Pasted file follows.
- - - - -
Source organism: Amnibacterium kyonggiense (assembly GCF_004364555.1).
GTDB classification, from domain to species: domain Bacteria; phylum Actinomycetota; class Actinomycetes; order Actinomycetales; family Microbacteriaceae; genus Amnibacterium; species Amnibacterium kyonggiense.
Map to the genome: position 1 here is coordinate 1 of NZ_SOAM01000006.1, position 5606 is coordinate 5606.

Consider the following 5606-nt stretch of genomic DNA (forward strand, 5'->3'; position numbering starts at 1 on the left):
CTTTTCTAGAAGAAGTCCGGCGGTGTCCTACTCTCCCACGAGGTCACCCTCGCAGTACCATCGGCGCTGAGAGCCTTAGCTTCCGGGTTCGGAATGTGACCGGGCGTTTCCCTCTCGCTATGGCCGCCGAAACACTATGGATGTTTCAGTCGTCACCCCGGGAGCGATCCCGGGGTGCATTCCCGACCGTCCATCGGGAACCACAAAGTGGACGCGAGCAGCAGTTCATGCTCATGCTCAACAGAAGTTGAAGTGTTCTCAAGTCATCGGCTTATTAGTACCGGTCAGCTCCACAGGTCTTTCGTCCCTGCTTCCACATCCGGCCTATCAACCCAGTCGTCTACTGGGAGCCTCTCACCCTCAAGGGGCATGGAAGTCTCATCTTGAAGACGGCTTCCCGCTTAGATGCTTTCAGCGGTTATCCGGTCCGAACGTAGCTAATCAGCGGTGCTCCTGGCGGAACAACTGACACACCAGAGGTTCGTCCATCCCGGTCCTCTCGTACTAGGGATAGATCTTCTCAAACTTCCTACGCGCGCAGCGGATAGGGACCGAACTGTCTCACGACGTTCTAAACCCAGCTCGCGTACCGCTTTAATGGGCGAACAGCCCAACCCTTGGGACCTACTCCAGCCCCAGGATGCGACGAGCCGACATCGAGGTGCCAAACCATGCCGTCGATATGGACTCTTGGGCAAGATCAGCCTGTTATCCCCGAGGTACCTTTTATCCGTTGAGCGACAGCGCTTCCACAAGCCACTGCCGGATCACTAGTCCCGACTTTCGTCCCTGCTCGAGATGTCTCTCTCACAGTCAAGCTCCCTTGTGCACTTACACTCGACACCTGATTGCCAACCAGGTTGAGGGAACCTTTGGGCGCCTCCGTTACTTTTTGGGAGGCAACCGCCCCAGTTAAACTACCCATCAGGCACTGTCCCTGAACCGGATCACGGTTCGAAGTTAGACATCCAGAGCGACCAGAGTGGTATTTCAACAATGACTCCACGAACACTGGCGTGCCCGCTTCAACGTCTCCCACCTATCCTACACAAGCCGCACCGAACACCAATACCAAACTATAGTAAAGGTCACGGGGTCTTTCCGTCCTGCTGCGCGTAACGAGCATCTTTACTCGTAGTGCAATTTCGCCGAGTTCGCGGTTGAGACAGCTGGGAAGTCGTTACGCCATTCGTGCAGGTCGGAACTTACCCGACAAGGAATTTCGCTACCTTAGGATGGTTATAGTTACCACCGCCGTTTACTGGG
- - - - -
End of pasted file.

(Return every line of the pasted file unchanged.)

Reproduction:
Source organism: Amnibacterium kyonggiense (assembly GCF_004364555.1).
GTDB classification, from domain to species: domain Bacteria; phylum Actinomycetota; class Actinomycetes; order Actinomycetales; family Microbacteriaceae; genus Amnibacterium; species Amnibacterium kyonggiense.
Map to the genome: position 1 here is coordinate 1 of NZ_SOAM01000006.1, position 5606 is coordinate 5606.

Consider the following 5606-nt stretch of genomic DNA (forward strand, 5'->3'; position numbering starts at 1 on the left):
CTTTTCTAGAAGAAGTCCGGCGGTGTCCTACTCTCCCACGAGGTCACCCTCGCAGTACCATCGGCGCTGAGAGCCTTAGCTTCCGGGTTCGGAATGTGACCGGGCGTTTCCCTCTCGCTATGGCCGCCGAAACACTATGGATGTTTCAGTCGTCACCCCGGGAGCGATCCCGGGGTGCATTCCCGACCGTCCATCGGGAACCACAAAGTGGACGCGAGCAGCAGTTCATGCTCATGCTCAACAGAAGTTGAAGTGTTCTCAAGTCATCGGCTTATTAGTACCGGTCAGCTCCACAGGTCTTTCGTCCCTGCTTCCACATCCGGCCTATCAACCCAGTCGTCTACTGGGAGCCTCTCACCCTCAAGGGGCATGGAAGTCTCATCTTGAAGACGGCTTCCCGCTTAGATGCTTTCAGCGGTTATCCGGTCCGAACGTAGCTAATCAGCGGTGCTCCTGGCGGAACAACTGACACACCAGAGGTTCGTCCATCCCGGTCCTCTCGTACTAGGGATAGATCTTCTCAAACTTCCTACGCGCGCAGCGGATAGGGACCGAACTGTCTCACGACGTTCTAAACCCAGCTCGCGTACCGCTTTAATGGGCGAACAGCCCAACCCTTGGGACCTACTCCAGCCCCAGGATGCGACGAGCCGACATCGAGGTGCCAAACCATGCCGTCGATATGGACTCTTGGGCAAGATCAGCCTGTTATCCCCGAGGTACCTTTTATCCGTTGAGCGACAGCGCTTCCACAAGCCACTGCCGGATCACTAGTCCCGACTTTCGTCCCTGCTCGAGATGTCTCTCTCACAGTCAAGCTCCCTTGTGCACTTACACTCGACACCTGATTGCCAACCAGGTTGAGGGAACCTTTGGGCGCCTCCGTTACTTTTTGGGAGGCAACCGCCCCAGTTAAACTACCCATCAGGCACTGTCCCTGAACCGGATCACGGTTCGAAGTTAGACATCCAGAGCGACCAGAGTGGTATTTCAACAATGACTCCACGAACACTGGCGTGCCCGCTTCAACGTCTCCCACCTATCCTACACAAGCCGCACCGAACACCAATACCAAACTATAGTAAAGGTCACGGGGTCTTTCCGTCCTGCTGCGCGTAACGAGCATCTTTACTCGTAGTGCAATTTCGCCGAGTTCGCGGTTGAGACAGCTGGGAAGTCGTTACGCCATTCGTGCAGGTCGGAACTTACCCGACAAGGAATTTCGCTACCTTAGGATGGTTATAGTTACCACCGCCGTTTACTGGG